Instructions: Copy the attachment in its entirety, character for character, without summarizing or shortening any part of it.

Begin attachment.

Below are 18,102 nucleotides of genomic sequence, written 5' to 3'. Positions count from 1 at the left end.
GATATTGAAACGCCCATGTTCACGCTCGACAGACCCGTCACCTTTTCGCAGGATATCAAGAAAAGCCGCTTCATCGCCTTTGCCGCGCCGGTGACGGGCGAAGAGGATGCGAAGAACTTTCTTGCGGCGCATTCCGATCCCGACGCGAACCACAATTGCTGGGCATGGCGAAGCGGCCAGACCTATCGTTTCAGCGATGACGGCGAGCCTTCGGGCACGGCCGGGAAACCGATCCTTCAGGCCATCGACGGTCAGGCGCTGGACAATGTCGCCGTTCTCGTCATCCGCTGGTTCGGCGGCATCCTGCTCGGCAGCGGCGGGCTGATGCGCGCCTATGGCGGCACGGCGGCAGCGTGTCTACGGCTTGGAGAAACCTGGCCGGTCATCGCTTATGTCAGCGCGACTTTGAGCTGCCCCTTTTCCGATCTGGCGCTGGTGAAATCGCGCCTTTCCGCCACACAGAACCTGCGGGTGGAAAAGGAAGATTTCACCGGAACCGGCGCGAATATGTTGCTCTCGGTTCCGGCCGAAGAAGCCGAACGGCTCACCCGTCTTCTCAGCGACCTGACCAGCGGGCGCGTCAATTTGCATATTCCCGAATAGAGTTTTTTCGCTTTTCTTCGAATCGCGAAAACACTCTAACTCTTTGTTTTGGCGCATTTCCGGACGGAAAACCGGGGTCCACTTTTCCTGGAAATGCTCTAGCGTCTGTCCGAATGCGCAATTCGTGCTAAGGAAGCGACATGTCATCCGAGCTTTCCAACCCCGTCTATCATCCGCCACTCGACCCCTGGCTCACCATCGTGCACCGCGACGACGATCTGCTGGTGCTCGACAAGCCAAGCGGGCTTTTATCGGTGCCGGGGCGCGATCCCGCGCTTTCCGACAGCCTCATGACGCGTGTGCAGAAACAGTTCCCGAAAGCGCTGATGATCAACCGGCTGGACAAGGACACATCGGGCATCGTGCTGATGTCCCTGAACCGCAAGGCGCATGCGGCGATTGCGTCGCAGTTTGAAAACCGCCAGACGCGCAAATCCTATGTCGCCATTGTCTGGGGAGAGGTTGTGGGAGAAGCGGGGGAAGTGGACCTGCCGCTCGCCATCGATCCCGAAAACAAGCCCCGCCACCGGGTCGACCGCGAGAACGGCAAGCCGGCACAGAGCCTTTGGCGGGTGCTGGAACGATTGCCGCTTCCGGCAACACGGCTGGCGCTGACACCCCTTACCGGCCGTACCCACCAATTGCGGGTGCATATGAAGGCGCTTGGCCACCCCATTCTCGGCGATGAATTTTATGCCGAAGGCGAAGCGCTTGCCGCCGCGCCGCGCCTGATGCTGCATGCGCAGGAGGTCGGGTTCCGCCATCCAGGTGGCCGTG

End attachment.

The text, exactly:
Below are 18,102 nucleotides of genomic sequence, written 5' to 3'. Positions count from 1 at the left end.
GATATTGAAACGCCCATGTTCACGCTCGACAGACCCGTCACCTTTTCGCAGGATATCAAGAAAAGCCGCTTCATCGCCTTTGCCGCGCCGGTGACGGGCGAAGAGGATGCGAAGAACTTTCTTGCGGCGCATTCCGATCCCGACGCGAACCACAATTGCTGGGCATGGCGAAGCGGCCAGACCTATCGTTTCAGCGATGACGGCGAGCCTTCGGGCACGGCCGGGAAACCGATCCTTCAGGCCATCGACGGTCAGGCGCTGGACAATGTCGCCGTTCTCGTCATCCGCTGGTTCGGCGGCATCCTGCTCGGCAGCGGCGGGCTGATGCGCGCCTATGGCGGCACGGCGGCAGCGTGTCTACGGCTTGGAGAAACCTGGCCGGTCATCGCTTATGTCAGCGCGACTTTGAGCTGCCCCTTTTCCGATCTGGCGCTGGTGAAATCGCGCCTTTCCGCCACACAGAACCTGCGGGTGGAAAAGGAAGATTTCACCGGAACCGGCGCGAATATGTTGCTCTCGGTTCCGGCCGAAGAAGCCGAACGGCTCACCCGTCTTCTCAGCGACCTGACCAGCGGGCGCGTCAATTTGCATATTCCCGAATAGAGTTTTTTCGCTTTTCTTCGAATCGCGAAAACACTCTAACTCTTTGTTTTGGCGCATTTCCGGACGGAAAACCGGGGTCCACTTTTCCTGGAAATGCTCTAGCGTCTGTCCGAATGCGCAATTCGTGCTAAGGAAGCGACATGTCATCCGAGCTTTCCAACCCCGTCTATCATCCGCCACTCGACCCCTGGCTCACCATCGTGCACCGCGACGACGATCTGCTGGTGCTCGACAAGCCAAGCGGGCTTTTATCGGTGCCGGGGCGCGATCCCGCGCTTTCCGACAGCCTCATGACGCGTGTGCAGAAACAGTTCCCGAAAGCGCTGATGATCAACCGGCTGGACAAGGACACATCGGGCATCGTGCTGATGTCCCTGAACCGCAAGGCGCATGCGGCGATTGCGTCGCAGTTTGAAAACCGCCAGACGCGCAAATCCTATGTCGCCATTGTCTGGGGAGAGGTTGTGGGAGAAGCGGGGGAAGTGGACCTGCCGCTCGCCATCGATCCCGAAAACAAGCCCCGCCACCGGGTCGACCGCGAGAACGGCAAGCCGGCACAGAGCCTTTGGCGGGTGCTGGAACGATTGCCGCTTCCGGCAACACGGCTGGCGCTGACACCCCTTACCGGCCGTACCCACCAATTGCGGGTGCATATGAAGGCGCTTGGCCACCCCATTCTCGGCGATGAATTTTATGCCGAAGGCGAAGCGCTTGCCGCCGCGCCGCGCCTGATGCTGCATGCGCAGGAGGTCGGGTTCCGCCATCCAGGTGGCCGTG